team and the establishment of a sales network around the world. In 2004, orders from foreign markets doubled over the previous year, with strong showings in Europe and Australia. Cessna said last month that it delivered 654 single-engine piston aircraft in 2004. Cirrus didn't release
delivery numbers, but GAMA will tell all in a few hours. The year-end report on GA shipments for 2004, compiled annually by the General Aviation Manufacturers Association, is due out today.
The wing was mated to the fuselage of the prototype Cessna Mustang very
light jet earlier this month, Cessna said. Five airframes are in various stages of assembly at Cessna's Pawnee facility in Wichita, Kan. Once completed, three airframes will be used for flight testing
and two airframes will be used for structural testing. Cessna has already begun testing on the Mustang engine, avionics and autopilot, landing gear, environmental system, and flight controls. The
airplane will be certified as an FAR Part 23 aircraft, with a cruise speed of 340 knots, and maximum operating altitude of 41,000 feet. Cessna says it has received over 200 orders for the Mustang and
will be taking a mock-up on tour starting today -- in Meigs-less (we're sure it's going to be a very nice park) Chicago. Announced Thursday, the 10-city mock-up tour begins today in Daley-ville, stops in Baltimore, then
heads for Europe, wrapping up in May at the EBACE convention in Geneva, Switzerland. The traveling display features a full-size cabin with interior amenities and a fully functional cockpit equipped
with the new Garmin G1000 avionics suite. The tour is a build-up to the first flight later this year, the company said in a news release.
A bill that would allow on-demand air-charter operators to conduct limited scheduled service has been introduced in the House by U.S. Rep. Steve
Pearce (R-N.M.). The legislation (H.R. 488) would permit on-demand Part 135 operators to conduct public charter flights, provided the service consists of fewer than five round trips per week. The
purpose of the legislation is to provide supplemental air service to small communities that lack sufficient scheduled air service. "NATA is supportive of Congressman Pearce's efforts," James Coyne,
president of the National Air Transportation Association (NATA), said Thursday in a news release. "This bill provides an innovative and thoughtful approach to new forms of air transportation." The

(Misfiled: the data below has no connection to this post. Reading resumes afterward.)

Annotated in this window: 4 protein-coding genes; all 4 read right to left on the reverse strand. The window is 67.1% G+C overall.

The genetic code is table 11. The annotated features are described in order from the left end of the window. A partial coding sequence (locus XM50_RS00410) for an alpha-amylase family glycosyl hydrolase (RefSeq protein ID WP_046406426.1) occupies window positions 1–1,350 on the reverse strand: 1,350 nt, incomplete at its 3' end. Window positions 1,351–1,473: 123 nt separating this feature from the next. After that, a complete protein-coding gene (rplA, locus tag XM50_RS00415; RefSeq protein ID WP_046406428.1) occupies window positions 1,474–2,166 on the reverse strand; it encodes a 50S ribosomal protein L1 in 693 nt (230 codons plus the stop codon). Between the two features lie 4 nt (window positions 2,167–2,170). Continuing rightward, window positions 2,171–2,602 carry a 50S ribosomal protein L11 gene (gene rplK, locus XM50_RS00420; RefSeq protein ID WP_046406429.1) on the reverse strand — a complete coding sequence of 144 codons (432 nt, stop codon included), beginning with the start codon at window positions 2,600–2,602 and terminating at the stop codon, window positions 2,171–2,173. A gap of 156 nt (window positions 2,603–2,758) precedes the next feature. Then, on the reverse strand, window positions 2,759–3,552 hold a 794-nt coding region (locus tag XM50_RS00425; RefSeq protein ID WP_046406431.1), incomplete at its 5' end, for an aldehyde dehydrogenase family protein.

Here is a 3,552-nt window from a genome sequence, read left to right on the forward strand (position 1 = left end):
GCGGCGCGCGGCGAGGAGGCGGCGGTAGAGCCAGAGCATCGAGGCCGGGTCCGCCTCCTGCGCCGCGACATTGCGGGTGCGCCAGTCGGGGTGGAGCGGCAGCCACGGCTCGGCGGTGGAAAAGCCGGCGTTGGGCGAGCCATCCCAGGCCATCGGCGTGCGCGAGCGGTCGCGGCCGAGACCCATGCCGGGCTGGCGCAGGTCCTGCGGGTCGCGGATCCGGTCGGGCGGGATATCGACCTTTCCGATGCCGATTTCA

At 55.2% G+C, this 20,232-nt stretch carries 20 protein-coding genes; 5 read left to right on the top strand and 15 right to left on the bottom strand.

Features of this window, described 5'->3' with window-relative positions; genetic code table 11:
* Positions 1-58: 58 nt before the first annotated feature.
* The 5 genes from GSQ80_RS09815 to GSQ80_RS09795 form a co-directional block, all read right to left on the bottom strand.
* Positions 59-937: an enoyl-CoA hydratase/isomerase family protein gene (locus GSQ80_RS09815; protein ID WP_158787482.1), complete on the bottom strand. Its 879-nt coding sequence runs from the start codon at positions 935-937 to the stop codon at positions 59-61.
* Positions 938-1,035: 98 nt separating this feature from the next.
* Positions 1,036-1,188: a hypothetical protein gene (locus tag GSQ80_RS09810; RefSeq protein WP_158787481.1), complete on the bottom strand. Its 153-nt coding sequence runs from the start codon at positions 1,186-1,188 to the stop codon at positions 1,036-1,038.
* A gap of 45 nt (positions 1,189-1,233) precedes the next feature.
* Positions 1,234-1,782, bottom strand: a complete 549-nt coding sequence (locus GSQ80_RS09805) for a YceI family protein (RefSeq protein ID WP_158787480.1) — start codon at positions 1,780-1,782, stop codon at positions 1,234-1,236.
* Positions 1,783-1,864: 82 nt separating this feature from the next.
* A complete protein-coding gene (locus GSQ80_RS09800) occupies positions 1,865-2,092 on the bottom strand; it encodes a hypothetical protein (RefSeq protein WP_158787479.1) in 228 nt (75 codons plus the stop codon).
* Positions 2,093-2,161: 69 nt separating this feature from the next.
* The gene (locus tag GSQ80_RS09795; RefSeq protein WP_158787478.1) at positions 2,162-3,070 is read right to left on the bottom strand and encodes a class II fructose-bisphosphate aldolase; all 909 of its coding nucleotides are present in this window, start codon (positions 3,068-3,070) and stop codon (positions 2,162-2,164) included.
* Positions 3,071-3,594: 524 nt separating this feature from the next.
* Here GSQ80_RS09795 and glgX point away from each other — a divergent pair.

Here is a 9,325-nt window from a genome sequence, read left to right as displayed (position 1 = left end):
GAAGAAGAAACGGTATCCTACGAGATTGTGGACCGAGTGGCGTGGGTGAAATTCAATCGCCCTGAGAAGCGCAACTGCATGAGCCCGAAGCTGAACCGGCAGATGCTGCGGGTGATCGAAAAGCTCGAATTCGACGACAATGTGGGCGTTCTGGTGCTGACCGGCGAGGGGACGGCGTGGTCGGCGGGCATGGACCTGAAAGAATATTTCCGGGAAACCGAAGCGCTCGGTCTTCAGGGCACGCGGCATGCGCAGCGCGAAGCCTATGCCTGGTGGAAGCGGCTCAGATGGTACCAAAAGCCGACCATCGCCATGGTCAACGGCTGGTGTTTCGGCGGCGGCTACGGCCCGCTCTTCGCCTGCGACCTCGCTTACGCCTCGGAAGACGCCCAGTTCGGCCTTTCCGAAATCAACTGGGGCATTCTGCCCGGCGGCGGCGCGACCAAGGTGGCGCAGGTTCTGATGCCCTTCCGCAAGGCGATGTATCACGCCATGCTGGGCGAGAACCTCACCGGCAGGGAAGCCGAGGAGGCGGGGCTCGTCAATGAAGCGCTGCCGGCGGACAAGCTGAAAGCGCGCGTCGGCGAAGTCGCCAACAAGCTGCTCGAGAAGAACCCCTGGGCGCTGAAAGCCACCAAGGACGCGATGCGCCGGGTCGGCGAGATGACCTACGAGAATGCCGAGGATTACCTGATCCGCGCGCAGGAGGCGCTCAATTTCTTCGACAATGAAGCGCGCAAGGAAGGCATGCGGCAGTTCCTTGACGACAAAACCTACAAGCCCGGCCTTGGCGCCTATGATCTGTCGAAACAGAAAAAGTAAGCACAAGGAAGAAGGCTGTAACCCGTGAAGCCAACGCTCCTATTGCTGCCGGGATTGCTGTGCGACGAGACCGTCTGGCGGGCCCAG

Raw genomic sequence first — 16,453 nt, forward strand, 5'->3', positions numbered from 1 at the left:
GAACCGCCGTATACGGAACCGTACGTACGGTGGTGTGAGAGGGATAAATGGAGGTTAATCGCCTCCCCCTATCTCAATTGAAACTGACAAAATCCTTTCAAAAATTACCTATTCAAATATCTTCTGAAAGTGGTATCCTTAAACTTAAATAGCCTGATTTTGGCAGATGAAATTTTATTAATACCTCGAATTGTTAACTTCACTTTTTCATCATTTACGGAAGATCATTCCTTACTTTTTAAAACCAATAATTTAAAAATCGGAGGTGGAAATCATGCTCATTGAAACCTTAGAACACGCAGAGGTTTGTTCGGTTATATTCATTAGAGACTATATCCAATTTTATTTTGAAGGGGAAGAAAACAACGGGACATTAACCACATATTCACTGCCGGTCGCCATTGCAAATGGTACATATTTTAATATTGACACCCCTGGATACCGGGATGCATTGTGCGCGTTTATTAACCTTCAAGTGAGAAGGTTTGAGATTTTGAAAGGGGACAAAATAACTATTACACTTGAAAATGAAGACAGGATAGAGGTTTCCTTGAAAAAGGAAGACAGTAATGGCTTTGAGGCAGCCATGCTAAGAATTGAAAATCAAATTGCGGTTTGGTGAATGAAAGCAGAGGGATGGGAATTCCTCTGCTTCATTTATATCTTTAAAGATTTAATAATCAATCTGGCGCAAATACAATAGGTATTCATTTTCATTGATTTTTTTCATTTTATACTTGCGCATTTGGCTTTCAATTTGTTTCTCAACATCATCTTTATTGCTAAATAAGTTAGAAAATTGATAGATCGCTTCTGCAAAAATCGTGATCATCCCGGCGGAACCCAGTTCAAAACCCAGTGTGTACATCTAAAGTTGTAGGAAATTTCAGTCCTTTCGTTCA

bill would apply to turbine-powered aircraft with nine or fewer passenger seats. H.R. 488 has been referred to the U.S. House of Representatives Committee on Transportation and Infrastructure, where
it awaits consideration. To access the text of the bill, click here, and enter H.R. 488 in the search window.
New Mexico has some wide-open skies, but apparently there is not enough room there for all the military and civilian pilots who want to fly. The U.S. Air Force wants to add 700 square miles to the
2,600 square miles now used by the F-16 Falcons based at Cannon Air Force Base. The airspace expansion would mean rerouting about 40 civilian
flights per day, and intrude onto GA routes between Albuquerque and Roswell. "They've grabbed up so much airspace, it's going to be dangerous for small, civilian aircraft," U.S. Pilots Association President Steve Uslan told The
Albuquerque Journal. "And that's a long way around, and that means a lot of fuel and a lot of time wasted." The Air Force also wants to conduct supersonic flights as low as 5,000 feet agl. The
existing airspace no longer suffices to train aircrews in all of the tactics they will be expected to use in combat, the Air Force says. Two recent midairs have involved fighter jets colliding with
small GA aircraft -- in 2000, an F-16 from Moody Air Force Base, Fla., collided with a 172, and on Jan. 18, a T-37 from Sheppard Air Force Base, Texas, collided with an Air Tractor crop-duster over
Oklahoma. In both cases the civilian pilots were killed, and the Air Force pilots ejected and survived. A final decision about the airspace is expected from the FAA in October.